"What leads you to believe that Bitcoin will top £3K in 2017?" The answer does not lie in an analysis of macro-economic or monetary theory but in a more interesting understanding of human behaviour. An understanding of human behaviour and motivation, similar to that which lead Steve Jobs to develop the products he did and the digital marketing system of today. But first, let’s rewind.
Six months ago, before the Brexit vote, when the world seemed a safe and steady place, I put forward the theory that Bitcoin would surpass gold as the safe haven currency. While I pondered this theory, I realised that given the right conditions digital currencies can only trend up in value. The date was late April 2016, I had just been paid, so I went online and spent all that month’s wages on Bitcoins. I'm not a gambler and I’ve never invested in shares. But this was a sure thing.
The success of digital currency both in terms of value and popularity lie in its universality and ease of use, for the same reason telecommunications, and transport were sure bets, it allows people to do things in an easier way. The theory of success, originating from finding easier and more efficient ways of doing things, is the central theory behind Clayton Christensen’s book, The Innovator’s Dilemma. It is this concept that drove Steve Job’s insistence that iTunes should make any song available in three clicks. And this is what Bitcoin does. The bitcoin ecosystem significantly reduces the friction and opportunity cost of sending ownership of value from one person to another, anywhere with internet access.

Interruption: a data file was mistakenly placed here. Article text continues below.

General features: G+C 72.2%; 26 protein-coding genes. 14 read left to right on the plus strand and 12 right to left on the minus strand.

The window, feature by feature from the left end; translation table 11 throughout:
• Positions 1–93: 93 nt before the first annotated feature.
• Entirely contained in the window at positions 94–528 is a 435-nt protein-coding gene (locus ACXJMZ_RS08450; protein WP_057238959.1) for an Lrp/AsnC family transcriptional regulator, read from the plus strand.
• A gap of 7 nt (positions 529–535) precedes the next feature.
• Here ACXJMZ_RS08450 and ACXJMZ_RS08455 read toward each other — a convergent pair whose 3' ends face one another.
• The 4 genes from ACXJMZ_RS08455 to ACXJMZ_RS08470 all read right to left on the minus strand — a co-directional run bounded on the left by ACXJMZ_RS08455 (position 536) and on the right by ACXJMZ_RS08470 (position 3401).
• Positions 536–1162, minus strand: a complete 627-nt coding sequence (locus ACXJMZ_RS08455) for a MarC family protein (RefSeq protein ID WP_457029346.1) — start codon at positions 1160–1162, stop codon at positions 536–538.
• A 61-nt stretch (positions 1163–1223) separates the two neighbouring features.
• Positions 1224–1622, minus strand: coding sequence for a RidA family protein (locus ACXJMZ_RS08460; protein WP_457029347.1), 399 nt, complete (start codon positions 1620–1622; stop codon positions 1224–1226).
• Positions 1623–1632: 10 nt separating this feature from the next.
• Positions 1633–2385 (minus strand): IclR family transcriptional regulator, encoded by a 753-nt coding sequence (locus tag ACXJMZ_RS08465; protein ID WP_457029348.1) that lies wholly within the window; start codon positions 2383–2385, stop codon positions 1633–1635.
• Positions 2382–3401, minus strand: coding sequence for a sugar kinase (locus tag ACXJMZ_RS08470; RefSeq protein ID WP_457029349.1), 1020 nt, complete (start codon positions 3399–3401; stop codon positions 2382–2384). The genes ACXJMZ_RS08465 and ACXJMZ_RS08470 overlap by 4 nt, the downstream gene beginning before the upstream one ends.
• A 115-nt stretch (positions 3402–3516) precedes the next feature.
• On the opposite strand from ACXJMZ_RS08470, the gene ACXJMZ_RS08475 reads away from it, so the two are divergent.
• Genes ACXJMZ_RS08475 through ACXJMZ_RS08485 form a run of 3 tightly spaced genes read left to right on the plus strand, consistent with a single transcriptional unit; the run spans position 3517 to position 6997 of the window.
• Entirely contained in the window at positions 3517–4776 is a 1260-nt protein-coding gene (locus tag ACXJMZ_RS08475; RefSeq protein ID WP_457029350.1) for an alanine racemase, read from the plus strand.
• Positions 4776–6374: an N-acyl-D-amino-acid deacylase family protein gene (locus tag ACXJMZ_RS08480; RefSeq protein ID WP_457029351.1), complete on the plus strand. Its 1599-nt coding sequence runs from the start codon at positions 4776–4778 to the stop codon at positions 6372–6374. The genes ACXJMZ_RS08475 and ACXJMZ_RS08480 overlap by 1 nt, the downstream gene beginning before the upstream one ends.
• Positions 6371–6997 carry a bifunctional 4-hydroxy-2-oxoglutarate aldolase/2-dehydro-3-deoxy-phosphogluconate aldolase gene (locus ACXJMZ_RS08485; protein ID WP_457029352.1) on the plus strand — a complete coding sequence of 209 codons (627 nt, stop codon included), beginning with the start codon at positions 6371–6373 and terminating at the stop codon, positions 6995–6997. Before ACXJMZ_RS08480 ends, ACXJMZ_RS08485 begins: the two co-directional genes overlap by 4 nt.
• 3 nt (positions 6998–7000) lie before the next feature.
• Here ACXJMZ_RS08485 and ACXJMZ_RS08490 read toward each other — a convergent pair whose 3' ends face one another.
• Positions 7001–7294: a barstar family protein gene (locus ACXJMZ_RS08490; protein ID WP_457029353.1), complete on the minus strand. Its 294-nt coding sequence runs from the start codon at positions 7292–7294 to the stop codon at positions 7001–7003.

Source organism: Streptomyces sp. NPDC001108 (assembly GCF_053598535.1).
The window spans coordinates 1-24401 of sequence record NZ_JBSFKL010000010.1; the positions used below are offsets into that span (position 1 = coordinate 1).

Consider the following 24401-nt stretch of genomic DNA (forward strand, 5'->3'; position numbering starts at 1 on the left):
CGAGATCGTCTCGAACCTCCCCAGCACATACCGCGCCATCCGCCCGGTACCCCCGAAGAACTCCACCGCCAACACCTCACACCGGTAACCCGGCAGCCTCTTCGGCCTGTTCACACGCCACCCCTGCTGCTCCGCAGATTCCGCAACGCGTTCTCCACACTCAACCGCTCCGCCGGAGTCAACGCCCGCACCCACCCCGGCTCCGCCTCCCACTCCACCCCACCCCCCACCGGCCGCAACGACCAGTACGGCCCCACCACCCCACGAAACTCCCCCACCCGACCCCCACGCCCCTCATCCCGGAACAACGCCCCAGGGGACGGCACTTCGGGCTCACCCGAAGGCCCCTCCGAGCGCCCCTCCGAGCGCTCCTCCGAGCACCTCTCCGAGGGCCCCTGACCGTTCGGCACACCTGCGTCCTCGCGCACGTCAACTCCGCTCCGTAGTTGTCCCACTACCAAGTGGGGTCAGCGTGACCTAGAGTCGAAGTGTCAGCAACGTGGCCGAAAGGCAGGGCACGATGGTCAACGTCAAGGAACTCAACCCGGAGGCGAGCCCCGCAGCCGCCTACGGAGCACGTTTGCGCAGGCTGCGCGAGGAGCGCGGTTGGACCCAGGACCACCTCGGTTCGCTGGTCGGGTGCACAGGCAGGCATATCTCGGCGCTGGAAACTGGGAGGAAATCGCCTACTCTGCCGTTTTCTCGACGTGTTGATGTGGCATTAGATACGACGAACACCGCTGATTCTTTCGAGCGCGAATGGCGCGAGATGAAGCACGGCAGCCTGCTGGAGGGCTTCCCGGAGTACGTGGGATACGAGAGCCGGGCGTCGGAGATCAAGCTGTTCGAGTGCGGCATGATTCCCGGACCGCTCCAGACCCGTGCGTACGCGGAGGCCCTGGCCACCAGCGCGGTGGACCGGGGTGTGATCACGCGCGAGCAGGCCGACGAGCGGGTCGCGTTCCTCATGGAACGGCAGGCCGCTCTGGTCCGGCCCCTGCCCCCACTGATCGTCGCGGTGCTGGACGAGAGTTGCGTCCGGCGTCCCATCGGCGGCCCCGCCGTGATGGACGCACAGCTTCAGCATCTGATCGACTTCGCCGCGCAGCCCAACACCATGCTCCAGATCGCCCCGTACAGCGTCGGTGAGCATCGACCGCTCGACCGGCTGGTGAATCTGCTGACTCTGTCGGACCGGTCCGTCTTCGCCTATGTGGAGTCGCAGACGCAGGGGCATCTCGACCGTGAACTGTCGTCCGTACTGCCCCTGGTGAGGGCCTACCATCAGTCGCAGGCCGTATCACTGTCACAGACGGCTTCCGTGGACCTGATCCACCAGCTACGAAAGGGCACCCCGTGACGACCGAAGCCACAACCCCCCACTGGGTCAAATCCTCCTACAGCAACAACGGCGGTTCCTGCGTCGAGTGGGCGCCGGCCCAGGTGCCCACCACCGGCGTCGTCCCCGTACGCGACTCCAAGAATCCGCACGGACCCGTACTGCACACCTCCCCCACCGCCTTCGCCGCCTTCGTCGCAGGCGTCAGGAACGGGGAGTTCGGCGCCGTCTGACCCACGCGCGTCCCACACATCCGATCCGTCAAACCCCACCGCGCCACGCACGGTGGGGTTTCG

However, just because it’s easy does not guarantee adoption by itself. There needs to be catalyst. A driver. The adoption of Bitcoin over the next year will be driven by those who experience the highest and most obvious impediments to value transfer - the grey economy. The next wave of value transfer underpinned by Bitcoin will be to move value across borders, to pay the plumber in cash without the tax implications, and for the plumber to make a purchase without touching real-world currencies.
To start using Bitcoin you don't need any proof of ID, copies of utility bills or letters signed by solicitors. Getting Bitcoins is easy, and transferring them from one location to another is equally easy. This in and of itself satisfies all the conceptual requirements that made Apple into one of the world’s largest and most profitable companies.
Most currencies are valued in one of two ways; pegging the currency against a commodity; or by comparing its value against another currency.
Bitcoin however is unlike any other currency, as it wasn’t created by a sovereign state nor does it have an owning authority. Consequently, Bitcoin can only be valued by what someone is prepared to pay for it. As Bitcoin is not available on the forex markets its value is determined not by the money markets, but by trade. This is an important distinction from traditional currencies and the key strength of Bitcoin. For example, if you wanted to buy something on the international markets, then you most probably will do that trade in US dollars. However, what happens if, when you attempt to get your dollars (electronically) there are no dollars available? Normally, one of two things. Either the value of dollars needs to increase in order to allow space for your purchase, or more dollars are produced to cover the shortfall.